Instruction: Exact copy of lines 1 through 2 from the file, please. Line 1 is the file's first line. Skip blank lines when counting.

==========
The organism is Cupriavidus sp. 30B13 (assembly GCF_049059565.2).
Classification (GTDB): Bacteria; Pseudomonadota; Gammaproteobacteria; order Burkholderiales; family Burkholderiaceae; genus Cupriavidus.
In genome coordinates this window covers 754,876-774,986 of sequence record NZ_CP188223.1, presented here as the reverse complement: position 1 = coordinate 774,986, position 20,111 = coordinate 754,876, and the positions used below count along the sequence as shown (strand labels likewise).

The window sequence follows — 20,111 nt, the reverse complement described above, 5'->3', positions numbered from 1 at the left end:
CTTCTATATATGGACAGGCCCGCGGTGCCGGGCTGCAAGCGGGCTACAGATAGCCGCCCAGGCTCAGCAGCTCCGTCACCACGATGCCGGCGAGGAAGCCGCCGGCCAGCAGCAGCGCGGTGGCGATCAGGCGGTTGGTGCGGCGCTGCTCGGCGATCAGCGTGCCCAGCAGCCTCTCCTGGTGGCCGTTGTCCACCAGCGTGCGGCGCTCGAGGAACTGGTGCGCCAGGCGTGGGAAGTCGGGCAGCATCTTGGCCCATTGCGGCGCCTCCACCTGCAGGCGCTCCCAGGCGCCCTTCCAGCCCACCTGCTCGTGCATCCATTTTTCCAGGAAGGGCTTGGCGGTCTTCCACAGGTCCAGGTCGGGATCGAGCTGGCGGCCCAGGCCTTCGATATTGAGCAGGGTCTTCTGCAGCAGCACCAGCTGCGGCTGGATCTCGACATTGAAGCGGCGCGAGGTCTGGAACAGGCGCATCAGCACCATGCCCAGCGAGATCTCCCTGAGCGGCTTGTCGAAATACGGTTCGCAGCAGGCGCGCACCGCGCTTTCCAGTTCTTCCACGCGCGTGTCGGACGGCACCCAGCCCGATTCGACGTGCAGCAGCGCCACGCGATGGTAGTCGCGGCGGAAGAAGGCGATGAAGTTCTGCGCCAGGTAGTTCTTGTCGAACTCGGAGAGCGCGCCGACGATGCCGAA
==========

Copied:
The organism is Cupriavidus sp. 30B13 (assembly GCF_049059565.2).
Classification (GTDB): Bacteria; Pseudomonadota; Gammaproteobacteria; order Burkholderiales; family Burkholderiaceae; genus Cupriavidus.